Disclosure: This post may contain affiliate links. This means that at no cost to you, we may earn a small commission for qualifying purchases.
Last Updated on July 12, 2022
14 Best Teas for Allergies : Reviews & Buying Guide
If you, like more than 50 million Americans, suffer from seasonal allergies, the arrival of spring is bittersweet. Pollen season is officially here, and for allergy-sufferers that doesn’t just mean sunshine and barbeques, it means the return of uncomfortable symptoms.
No one wants to spend the summer battling red eyes and a runny nose. But allergy medicines often come with some unwanted side effects, so what other options are out there?
Many people don’t realize that tea is a powerful herbal remedy that can provide allergy symptom relief. Herbal teas contain natural antihistamines and other properties that build immunity and calm inflammation. So for those preferring to go the natural route, herbal tea is a great alternative. Plus, it’s delicious!
Here are the top teas to help calm your allergy symptoms and get you back to feeling good again:
Table of Contents
- 1 14 Best Teas for Allergies (2022 Update)
- 2 How to Reduce Allergy Symptoms Naturally?
14 Best Teas for Allergies (2022 Update)
1. Stinging Nettle Tea
Stinging nettle is a perennial flowering plant that has been used for medicinal purposes for thousands of years, and it’s still in popular use today. The stinging nettle plant contains antihistamines that effectively and quickly relieve nasal inflammation, plus anti-inflammatory properties that further improve symptoms.
A 2018 study found that nettles contain a significant number of biologically active compounds. Stinging nettle was found to act upon the receptors and enzymes that cause allergic reactions. This review showed evidence of what many traditional herbalists have known for centuries, that stinging nettle helps with hay fever symptoms.
To make stinging nettle tea at home, steep 2-3 teaspoons of dried stinging nettle leaves in about two cups of water for 5 to 10 minutes. To preserve the nettle’s vitamin C content, steep the leaves for 10 minutes in 122 to 140°F (50 to 60°C) water, as one 2016 study suggests (1).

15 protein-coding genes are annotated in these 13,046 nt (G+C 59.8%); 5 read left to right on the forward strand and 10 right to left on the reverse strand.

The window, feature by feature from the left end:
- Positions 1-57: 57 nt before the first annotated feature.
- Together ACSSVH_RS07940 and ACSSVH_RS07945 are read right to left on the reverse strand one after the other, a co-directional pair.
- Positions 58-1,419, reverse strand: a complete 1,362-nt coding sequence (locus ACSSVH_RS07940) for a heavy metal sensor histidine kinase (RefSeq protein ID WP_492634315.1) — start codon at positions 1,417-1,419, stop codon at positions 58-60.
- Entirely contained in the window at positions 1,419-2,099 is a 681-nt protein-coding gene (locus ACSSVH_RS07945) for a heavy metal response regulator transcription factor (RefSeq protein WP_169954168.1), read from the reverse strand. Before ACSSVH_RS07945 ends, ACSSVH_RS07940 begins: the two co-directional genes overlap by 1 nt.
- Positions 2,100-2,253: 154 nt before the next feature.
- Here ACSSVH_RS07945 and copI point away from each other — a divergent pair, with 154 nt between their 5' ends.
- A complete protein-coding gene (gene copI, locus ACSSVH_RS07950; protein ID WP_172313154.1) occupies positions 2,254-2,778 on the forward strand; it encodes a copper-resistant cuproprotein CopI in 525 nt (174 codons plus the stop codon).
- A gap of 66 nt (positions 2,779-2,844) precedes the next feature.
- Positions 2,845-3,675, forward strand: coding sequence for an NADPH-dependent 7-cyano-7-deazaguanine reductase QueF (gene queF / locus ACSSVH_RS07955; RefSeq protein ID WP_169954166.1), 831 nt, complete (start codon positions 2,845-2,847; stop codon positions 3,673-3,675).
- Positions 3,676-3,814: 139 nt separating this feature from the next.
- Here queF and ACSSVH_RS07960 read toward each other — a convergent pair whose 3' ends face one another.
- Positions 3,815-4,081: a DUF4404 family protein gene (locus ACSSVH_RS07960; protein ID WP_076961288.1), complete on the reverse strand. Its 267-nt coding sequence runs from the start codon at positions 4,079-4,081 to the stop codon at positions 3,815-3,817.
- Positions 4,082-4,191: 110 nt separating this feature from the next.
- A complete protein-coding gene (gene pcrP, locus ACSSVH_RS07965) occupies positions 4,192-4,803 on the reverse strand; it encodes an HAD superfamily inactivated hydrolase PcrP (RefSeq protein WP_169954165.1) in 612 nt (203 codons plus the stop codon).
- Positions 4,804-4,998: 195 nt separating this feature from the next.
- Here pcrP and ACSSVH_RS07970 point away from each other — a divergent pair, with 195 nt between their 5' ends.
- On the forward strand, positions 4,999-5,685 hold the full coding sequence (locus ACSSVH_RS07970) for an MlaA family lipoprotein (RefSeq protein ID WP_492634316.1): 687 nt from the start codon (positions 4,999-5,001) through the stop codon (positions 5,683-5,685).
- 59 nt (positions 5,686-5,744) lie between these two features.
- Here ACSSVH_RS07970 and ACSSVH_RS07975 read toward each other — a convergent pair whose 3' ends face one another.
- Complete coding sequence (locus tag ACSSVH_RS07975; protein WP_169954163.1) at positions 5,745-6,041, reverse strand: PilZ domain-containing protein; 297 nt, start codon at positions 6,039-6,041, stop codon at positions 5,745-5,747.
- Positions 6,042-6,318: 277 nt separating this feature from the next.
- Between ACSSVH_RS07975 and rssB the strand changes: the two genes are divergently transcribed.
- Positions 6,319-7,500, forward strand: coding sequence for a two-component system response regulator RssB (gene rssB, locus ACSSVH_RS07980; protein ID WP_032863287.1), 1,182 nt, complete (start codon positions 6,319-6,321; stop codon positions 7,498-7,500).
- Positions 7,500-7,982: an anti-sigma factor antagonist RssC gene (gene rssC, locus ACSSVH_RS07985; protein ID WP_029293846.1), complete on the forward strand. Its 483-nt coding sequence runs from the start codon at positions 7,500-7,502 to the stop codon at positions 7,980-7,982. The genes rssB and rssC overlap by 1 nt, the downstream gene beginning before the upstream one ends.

This organic nettle tea from Traditional Medicinals is a great one to start with.
2. Rooibos Tea
Rooibos tea, or “red tea”, offers wonderful allergy relief with powerful anti-inflammatory properties. It is known to relieve congestion, and its high vitamin C content reduces runny nose and watery eyes.
Rooibos tea also contains natural properties that block histamine release, including rutin and quercetin, making it a powerhouse for allergy relief.
Drinking rooibos tea regularly helps you metabolize allergens and reduce allergy symptoms. The anti-inflammatory properties even help reduce skin irritations. Plus, with antioxidants like aspalathin, rooibos is a superfood which is great to regularly incorporate into your diet. Check out this article to learn how to brew rooibos tea properly.
Try this rooibos tea from Celestial Seasonings:
3. Turmeric Tea
Turmeric has grown in popularity the past ten years, and for good reason. Turmeric is a powerful anti-inflammatory and natural antihistamine full of antioxidants. Curcumin is the main active ingredient in turmeric which, in addition to reducing troublesome inflammation, also has antiviral and antibacterial properties.
It excels at reducing the irritation and swelling caused by allergic rhinitis. With turmeric’s immune-boosting capabilities, it is a great choice for allergy sufferers. A 2008 study showed evidence that turmeric reduces allergic reactions in mice (2). While more human studies are needed, “curcumin was reported to have antiallergic properties with inhibitory effect on histamine release from mast cells.”